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Shock Trauma nurses honored for clinical hotness!

April 25, 2007 -- Today's Baltimore Sun featured a column by Laura Vozzella about a poll taken by Baltimore City firefighters on thewatchdesk.com that asked which local hospital had the "hottest" nurses. Vozzella's bemused piece suggests that this is a curious way for at least 146 responding firefighters to be spending their time, given that the department has recently been criticized for a fatal training exercise and that unions are calling for its chief to resign. But she also explains why nurses might have a problem with the poll's implied suggestion that they are all about sexiness, relying heavily on comment from Truth executive director Sandy Summers. We thank Laura Vozzella for the column.

Vozzella's column is "Forget the chief--did you see that nurse?" She notes that the University of Maryland's esteemed Shock Trauma center won the hotness poll ("No wonder injured firefighters and police always seem to go to Shock Trauma! And I thought it was for the excellent medical care."). Vozzella goes on to note the irony that the site's figures indicated that far more firefighters were interested in the hot nurse poll than in no-confidence votes on their chief.

Vozzella then explores what the poll might mean for nurses. She relies on quotes from Summers, who notes that the enduring "naughty nurse" image the poll feeds suggests that nurses are "some sort of in-hospital prostitutes." Summers says the image "makes it hard for nurses to be taken seriously, which hurts recruitment and the quality of hospital care," since "[h]ospital administrators are all the more likely to replace nurses with technicians if RNs are viewed as 'frivolous.'" Vozzella also notes that Summers stresses this view is not anti-sex or even anti-sexy nurse; instead, "[i]t's the idea that we provide sex as part of our professional services."

Vozzella concludes by noting that Summers "was even willing to put the best possible spin on the poll: 'It could be they find clinical excellence to be very hot. I hope that's what they're referring to.'" (Shock Trauma nurses do have a reputation for clinical excellence.) Of course, it's not likely that's what poll respondents meant, but we are intrigued by the links between conventional hotness and what we might call "clinical hotness" (i.e. excellence). Since sexual markers are generally related to the apparent ability to pass on genes successfully, both types of hotness arguably come down to having the qualities necessary for long-term survival. Unfortunately, that parallel hasn't been enough for nursing to get the clinical, research and educational resources it needs. You can't build a health profession on perceived hotness.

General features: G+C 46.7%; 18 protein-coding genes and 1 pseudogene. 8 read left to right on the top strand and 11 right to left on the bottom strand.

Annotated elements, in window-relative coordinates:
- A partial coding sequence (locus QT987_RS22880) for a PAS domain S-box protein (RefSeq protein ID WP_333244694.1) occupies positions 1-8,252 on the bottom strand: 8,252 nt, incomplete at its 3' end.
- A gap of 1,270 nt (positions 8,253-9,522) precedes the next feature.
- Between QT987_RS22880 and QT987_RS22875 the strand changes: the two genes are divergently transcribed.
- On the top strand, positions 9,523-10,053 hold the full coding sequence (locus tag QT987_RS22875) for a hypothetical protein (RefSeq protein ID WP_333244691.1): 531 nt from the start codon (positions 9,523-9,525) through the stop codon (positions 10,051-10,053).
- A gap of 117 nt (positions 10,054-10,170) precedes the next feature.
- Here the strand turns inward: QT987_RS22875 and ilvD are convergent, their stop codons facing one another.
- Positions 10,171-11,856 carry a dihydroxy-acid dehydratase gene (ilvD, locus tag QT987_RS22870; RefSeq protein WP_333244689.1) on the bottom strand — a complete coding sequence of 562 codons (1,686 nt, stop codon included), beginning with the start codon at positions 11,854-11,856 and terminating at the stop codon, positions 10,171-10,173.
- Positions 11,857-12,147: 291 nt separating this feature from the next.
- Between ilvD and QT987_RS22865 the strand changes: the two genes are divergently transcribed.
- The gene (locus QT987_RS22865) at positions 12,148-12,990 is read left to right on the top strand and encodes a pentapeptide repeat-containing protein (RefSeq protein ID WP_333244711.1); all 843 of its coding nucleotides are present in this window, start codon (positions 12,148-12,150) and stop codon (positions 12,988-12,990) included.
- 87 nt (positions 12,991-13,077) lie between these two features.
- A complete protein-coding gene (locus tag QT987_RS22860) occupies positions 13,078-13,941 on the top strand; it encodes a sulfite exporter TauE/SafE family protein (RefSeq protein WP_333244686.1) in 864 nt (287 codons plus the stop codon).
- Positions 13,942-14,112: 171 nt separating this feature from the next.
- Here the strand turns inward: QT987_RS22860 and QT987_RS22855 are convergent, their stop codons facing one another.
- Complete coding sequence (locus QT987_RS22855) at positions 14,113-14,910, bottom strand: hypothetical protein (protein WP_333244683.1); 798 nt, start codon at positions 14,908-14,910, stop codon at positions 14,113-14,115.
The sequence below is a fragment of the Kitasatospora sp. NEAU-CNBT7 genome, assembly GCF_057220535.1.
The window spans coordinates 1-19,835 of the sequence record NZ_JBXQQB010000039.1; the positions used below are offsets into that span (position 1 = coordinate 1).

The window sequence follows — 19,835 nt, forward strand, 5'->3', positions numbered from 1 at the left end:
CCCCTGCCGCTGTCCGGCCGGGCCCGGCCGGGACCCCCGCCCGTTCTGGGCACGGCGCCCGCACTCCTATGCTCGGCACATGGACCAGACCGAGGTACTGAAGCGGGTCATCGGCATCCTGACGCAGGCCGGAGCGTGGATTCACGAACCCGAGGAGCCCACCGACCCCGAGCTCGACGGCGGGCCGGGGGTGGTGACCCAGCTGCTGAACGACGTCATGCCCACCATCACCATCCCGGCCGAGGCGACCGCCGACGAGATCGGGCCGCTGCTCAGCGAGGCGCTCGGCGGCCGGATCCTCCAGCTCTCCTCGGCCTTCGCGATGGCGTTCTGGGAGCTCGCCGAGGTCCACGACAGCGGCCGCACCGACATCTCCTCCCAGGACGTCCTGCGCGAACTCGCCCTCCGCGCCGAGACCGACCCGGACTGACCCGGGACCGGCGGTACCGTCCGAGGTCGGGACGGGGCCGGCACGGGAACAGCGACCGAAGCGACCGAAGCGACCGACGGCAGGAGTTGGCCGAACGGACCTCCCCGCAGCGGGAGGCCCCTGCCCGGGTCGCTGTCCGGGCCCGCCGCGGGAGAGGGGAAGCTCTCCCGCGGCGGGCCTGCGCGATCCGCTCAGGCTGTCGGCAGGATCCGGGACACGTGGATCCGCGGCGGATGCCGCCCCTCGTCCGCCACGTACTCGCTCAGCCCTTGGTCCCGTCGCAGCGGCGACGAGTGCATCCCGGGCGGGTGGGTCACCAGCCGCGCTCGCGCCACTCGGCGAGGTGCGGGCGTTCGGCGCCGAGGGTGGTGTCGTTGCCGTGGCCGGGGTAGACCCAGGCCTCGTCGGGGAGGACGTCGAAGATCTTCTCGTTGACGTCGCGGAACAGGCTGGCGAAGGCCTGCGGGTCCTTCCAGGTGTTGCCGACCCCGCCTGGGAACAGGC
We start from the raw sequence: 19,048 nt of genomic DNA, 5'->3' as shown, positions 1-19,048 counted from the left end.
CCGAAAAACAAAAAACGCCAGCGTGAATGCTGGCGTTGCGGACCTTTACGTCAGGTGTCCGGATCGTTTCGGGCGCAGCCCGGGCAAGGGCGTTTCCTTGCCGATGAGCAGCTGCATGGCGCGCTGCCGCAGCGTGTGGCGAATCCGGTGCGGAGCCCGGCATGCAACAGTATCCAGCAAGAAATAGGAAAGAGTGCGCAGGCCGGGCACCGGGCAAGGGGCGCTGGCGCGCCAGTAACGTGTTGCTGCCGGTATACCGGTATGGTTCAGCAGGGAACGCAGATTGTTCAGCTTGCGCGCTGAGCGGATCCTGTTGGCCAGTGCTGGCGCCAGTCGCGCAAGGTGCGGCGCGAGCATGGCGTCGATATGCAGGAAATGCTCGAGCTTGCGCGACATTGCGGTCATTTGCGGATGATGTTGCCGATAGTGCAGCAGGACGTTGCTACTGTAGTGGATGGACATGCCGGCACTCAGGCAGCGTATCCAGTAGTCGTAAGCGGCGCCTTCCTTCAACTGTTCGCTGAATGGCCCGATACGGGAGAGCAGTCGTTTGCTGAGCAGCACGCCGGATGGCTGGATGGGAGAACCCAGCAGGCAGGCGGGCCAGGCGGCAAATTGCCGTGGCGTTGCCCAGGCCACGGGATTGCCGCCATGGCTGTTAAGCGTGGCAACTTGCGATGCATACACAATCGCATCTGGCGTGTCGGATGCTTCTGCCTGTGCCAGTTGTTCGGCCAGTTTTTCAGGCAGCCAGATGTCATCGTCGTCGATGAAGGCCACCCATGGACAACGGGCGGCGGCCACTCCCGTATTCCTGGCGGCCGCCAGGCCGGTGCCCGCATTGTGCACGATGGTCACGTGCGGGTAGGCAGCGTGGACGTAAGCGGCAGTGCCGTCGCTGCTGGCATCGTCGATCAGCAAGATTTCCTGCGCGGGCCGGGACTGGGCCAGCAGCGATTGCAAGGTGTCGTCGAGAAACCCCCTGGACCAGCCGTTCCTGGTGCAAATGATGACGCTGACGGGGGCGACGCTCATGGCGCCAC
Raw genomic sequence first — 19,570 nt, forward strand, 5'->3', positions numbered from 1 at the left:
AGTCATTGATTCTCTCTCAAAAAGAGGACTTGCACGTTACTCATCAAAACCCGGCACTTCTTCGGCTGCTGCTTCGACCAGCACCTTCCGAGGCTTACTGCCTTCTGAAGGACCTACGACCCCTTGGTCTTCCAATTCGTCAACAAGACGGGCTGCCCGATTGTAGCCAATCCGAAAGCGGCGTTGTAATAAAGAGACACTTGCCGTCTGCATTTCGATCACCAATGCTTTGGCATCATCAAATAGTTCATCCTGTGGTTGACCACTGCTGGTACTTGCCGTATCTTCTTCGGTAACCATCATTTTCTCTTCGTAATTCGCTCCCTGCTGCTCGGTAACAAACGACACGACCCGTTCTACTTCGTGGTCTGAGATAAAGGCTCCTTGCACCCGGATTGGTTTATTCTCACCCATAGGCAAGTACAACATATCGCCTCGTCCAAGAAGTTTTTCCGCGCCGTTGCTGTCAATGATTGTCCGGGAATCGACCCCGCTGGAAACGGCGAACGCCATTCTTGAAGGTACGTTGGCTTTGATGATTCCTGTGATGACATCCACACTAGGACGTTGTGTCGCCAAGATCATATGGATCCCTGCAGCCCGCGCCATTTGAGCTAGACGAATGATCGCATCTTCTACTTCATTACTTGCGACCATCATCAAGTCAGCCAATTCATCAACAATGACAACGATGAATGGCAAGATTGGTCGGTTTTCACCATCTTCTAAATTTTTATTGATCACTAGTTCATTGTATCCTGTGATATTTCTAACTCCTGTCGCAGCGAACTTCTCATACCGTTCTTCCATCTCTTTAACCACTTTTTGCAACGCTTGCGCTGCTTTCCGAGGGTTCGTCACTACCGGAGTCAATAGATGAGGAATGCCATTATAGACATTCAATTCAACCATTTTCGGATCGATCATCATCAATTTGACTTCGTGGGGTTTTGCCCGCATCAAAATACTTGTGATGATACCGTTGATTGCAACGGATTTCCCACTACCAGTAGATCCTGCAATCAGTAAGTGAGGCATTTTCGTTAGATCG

It's ironic that the poll involved firefighters, and not just because it's not in their interest to annoy the nurses who might be called upon to save their lives (even if some of the Shock Trauma nurses are not annoyed, what about the ones at Hopkins and elsewhere?). In some ways, firefighting may be the traditionally male profession that corresponds most closely to nursing: both jobs often receive lip service for being noble and populated with "sexy" members overwhelmingly of one gender. Yet both have struggled for the resources that would indicate genuine respect for the skills and work they require.

The effect of the "sexy" image, however, does not work the same way on the two professions. We doubt many male candidates would reject firefighting because of the widespread idea that its members are hot. Traditionally male professions that are seen as sexy typically embody notions of social, economic, and/or physical power. This is obviously not the case with traditionally female jobs like nursing, in which "sexy" often goes hand in hand with suggestions of easy availability and limited intellect.

We thank Laura Vozzella and the Baltimore Sun.

Please send your letters of thanks to Laura.Vozzella at baltsun.com and please copy us at letters@truthaboutnursing.org. Thank you!

 

 

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